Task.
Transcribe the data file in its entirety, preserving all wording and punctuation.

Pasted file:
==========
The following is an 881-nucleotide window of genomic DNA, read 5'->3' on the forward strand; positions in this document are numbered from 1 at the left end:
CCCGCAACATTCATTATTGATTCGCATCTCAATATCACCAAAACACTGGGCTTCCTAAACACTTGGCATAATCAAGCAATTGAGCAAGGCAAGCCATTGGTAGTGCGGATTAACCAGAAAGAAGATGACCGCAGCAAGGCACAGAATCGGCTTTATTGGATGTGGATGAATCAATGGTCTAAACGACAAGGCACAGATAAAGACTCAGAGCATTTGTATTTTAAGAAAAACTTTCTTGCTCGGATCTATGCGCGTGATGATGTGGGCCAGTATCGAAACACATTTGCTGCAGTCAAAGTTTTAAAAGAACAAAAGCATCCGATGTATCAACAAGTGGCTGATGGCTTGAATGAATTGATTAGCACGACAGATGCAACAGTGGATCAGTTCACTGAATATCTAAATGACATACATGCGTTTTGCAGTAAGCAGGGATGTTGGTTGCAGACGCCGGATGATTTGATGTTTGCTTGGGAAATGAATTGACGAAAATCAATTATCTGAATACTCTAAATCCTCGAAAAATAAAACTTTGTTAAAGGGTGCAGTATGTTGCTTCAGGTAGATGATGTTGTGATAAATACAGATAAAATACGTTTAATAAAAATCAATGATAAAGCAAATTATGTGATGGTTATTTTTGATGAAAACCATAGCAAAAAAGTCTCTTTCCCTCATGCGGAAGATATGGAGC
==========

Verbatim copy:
The following is an 881-nucleotide window of genomic DNA, read 5'->3' on the forward strand; positions in this document are numbered from 1 at the left end:
CCCGCAACATTCATTATTGATTCGCATCTCAATATCACCAAAACACTGGGCTTCCTAAACACTTGGCATAATCAAGCAATTGAGCAAGGCAAGCCATTGGTAGTGCGGATTAACCAGAAAGAAGATGACCGCAGCAAGGCACAGAATCGGCTTTATTGGATGTGGATGAATCAATGGTCTAAACGACAAGGCACAGATAAAGACTCAGAGCATTTGTATTTTAAGAAAAACTTTCTTGCTCGGATCTATGCGCGTGATGATGTGGGCCAGTATCGAAACACATTTGCTGCAGTCAAAGTTTTAAAAGAACAAAAGCATCCGATGTATCAACAAGTGGCTGATGGCTTGAATGAATTGATTAGCACGACAGATGCAACAGTGGATCAGTTCACTGAATATCTAAATGACATACATGCGTTTTGCAGTAAGCAGGGATGTTGGTTGCAGACGCCGGATGATTTGATGTTTGCTTGGGAAATGAATTGACGAAAATCAATTATCTGAATACTCTAAATCCTCGAAAAATAAAACTTTGTTAAAGGGTGCAGTATGTTGCTTCAGGTAGATGATGTTGTGATAAATACAGATAAAATACGTTTAATAAAAATCAATGATAAAGCAAATTATGTGATGGTTATTTTTGATGAAAACCATAGCAAAAAAGTCTCTTTCCCTCATGCGGAAGATATGGAGC